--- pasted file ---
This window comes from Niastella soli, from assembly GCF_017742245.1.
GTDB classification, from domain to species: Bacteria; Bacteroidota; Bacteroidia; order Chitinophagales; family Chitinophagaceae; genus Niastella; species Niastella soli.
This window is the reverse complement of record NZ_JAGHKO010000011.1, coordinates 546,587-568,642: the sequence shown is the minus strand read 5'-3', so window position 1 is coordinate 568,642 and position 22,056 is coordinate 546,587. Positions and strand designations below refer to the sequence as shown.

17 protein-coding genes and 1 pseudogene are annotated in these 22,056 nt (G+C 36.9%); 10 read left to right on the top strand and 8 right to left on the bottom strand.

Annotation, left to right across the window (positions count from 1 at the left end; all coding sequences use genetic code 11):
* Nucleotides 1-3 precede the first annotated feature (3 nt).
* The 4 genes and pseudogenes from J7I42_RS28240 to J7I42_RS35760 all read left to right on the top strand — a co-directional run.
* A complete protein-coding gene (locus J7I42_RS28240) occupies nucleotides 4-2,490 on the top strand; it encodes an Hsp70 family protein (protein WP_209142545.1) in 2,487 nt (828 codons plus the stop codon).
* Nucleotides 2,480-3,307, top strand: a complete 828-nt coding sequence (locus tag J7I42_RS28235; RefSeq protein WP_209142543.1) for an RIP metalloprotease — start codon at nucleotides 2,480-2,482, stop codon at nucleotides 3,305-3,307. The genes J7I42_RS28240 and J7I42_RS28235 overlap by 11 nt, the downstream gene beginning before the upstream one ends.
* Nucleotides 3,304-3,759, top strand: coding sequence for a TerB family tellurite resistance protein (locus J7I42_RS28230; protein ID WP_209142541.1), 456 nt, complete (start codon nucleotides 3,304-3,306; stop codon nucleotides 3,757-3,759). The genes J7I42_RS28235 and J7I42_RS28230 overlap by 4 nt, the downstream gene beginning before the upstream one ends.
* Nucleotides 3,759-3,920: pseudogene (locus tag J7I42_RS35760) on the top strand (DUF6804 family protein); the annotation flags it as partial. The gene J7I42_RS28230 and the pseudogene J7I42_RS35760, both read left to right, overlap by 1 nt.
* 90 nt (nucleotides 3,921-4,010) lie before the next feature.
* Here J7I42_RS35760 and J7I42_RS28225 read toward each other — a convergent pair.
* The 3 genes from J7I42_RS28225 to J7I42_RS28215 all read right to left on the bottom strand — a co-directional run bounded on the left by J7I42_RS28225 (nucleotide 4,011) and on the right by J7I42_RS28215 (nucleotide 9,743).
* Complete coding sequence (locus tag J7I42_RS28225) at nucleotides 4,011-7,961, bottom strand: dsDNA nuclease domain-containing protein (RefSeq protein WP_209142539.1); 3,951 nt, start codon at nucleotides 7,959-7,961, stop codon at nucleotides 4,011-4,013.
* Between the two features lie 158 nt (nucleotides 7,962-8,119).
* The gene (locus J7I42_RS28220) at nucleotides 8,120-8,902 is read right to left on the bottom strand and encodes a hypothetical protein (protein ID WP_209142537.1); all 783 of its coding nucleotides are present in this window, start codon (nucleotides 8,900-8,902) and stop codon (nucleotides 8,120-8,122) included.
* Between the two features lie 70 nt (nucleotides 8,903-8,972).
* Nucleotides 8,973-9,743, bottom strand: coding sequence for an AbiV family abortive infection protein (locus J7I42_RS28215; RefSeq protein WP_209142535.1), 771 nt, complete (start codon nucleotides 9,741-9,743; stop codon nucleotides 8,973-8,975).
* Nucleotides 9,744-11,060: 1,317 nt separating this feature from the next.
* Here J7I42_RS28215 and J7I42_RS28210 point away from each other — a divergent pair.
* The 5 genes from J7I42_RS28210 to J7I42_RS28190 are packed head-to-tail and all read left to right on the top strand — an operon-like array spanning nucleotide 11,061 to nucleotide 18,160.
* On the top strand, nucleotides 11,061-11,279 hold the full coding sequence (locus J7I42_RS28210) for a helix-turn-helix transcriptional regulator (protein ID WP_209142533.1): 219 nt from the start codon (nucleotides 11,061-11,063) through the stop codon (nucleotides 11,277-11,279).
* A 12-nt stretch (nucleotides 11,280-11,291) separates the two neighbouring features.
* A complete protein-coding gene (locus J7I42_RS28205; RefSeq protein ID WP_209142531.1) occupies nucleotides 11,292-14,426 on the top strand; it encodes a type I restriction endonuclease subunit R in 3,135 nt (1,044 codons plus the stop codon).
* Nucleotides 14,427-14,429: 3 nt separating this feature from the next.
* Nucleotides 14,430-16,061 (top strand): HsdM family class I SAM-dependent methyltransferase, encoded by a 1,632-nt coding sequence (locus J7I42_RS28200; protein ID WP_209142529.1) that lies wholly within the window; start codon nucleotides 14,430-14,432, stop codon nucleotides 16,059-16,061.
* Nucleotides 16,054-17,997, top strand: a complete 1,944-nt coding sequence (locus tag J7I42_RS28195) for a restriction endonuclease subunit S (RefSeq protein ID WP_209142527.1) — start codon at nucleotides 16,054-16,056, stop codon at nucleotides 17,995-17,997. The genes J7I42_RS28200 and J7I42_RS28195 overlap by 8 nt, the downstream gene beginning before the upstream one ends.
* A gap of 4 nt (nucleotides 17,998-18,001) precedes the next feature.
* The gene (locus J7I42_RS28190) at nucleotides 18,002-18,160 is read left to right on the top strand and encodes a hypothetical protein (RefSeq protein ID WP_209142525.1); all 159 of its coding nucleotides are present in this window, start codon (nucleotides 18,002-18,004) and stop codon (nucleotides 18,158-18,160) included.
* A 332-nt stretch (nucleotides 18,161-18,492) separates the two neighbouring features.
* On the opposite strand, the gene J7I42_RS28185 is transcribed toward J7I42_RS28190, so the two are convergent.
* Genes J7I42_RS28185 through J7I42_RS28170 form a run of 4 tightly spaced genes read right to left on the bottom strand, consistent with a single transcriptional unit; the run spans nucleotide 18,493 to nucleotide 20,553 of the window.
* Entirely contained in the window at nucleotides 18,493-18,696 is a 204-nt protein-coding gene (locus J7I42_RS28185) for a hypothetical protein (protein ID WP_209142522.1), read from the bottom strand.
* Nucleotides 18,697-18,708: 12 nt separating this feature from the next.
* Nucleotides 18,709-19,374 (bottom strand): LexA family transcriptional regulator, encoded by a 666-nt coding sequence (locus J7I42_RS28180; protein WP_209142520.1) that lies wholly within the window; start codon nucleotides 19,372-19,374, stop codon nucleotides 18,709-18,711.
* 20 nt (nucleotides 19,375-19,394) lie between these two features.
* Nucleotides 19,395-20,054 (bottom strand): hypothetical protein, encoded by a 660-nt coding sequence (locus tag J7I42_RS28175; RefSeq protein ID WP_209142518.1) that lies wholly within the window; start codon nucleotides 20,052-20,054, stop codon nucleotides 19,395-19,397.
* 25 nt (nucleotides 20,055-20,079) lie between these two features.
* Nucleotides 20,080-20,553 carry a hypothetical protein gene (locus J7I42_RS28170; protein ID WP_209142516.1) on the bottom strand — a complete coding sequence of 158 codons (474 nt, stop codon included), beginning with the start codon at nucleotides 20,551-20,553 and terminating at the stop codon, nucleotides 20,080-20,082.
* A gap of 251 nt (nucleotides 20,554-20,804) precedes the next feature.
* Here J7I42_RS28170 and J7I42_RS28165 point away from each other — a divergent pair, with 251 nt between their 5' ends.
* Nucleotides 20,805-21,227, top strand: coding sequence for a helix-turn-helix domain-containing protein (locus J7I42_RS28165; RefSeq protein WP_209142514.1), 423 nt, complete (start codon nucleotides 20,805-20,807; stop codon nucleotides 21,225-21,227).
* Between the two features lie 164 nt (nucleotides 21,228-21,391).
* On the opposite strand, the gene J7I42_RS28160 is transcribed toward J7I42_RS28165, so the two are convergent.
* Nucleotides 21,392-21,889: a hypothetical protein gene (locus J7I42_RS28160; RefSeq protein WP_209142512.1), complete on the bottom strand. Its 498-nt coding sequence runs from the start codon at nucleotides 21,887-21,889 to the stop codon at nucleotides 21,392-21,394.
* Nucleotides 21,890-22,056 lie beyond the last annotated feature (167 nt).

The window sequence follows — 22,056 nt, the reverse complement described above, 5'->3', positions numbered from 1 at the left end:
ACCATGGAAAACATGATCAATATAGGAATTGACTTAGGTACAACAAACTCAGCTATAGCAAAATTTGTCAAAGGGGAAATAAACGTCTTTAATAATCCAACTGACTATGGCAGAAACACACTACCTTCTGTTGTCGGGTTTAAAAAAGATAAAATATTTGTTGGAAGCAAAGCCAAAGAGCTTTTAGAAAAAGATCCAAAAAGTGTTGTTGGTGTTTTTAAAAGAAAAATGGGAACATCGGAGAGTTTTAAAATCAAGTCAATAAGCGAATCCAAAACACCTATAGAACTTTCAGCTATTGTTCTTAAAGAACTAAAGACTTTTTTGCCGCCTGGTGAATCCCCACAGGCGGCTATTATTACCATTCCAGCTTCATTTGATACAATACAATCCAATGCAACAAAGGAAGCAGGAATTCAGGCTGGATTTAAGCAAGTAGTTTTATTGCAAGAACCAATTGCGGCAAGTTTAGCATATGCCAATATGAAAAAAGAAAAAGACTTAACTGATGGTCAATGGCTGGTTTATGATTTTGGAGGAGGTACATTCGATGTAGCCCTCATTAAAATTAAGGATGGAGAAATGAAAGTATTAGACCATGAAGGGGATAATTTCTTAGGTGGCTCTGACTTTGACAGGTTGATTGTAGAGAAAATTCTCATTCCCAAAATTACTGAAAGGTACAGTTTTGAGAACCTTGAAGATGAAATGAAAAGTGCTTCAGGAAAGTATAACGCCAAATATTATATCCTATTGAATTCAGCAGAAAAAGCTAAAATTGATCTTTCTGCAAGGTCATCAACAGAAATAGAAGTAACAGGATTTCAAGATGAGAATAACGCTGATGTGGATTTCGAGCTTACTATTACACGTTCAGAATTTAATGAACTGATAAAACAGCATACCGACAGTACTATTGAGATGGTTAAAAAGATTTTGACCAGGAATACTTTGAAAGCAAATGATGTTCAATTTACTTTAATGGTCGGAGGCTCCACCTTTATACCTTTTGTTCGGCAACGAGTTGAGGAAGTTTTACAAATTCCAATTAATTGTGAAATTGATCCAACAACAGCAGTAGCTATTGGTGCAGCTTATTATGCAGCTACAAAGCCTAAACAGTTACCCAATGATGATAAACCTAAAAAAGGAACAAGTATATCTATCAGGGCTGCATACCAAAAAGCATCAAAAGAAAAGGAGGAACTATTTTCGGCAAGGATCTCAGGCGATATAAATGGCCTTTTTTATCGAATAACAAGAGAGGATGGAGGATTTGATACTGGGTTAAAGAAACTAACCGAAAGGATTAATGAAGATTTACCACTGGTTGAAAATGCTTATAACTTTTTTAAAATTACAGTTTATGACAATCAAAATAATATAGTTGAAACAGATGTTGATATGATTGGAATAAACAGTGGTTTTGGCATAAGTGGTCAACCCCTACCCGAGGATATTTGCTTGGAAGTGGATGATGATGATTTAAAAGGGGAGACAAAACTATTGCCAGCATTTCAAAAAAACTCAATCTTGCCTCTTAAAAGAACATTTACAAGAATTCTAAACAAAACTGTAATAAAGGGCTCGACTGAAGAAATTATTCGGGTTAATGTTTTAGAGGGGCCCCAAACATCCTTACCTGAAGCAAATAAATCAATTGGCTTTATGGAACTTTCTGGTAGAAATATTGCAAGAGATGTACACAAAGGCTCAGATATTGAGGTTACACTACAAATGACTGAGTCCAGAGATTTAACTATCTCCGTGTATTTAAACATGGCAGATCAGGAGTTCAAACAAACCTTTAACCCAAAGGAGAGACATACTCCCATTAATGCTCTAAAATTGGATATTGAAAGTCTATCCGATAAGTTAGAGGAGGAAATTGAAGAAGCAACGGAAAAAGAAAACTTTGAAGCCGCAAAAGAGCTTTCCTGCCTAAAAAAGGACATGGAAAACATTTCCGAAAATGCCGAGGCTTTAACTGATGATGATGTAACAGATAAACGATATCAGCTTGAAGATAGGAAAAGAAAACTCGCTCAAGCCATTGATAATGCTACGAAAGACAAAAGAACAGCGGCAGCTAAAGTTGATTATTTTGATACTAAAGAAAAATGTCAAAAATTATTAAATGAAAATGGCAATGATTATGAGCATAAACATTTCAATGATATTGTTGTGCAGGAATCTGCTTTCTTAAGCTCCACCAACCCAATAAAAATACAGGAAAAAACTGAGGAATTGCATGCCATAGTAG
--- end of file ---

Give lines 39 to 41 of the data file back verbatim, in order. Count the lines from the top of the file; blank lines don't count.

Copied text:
* 25 nt (nucleotides 20,055-20,079) lie between these two features.
* Nucleotides 20,080-20,553 carry a hypothetical protein gene (locus J7I42_RS28170; protein ID WP_209142516.1) on the bottom strand — a complete coding sequence of 158 codons (474 nt, stop codon included), beginning with the start codon at nucleotides 20,551-20,553 and terminating at the stop codon, nucleotides 20,080-20,082.
* A gap of 251 nt (nucleotides 20,554-20,804) precedes the next feature.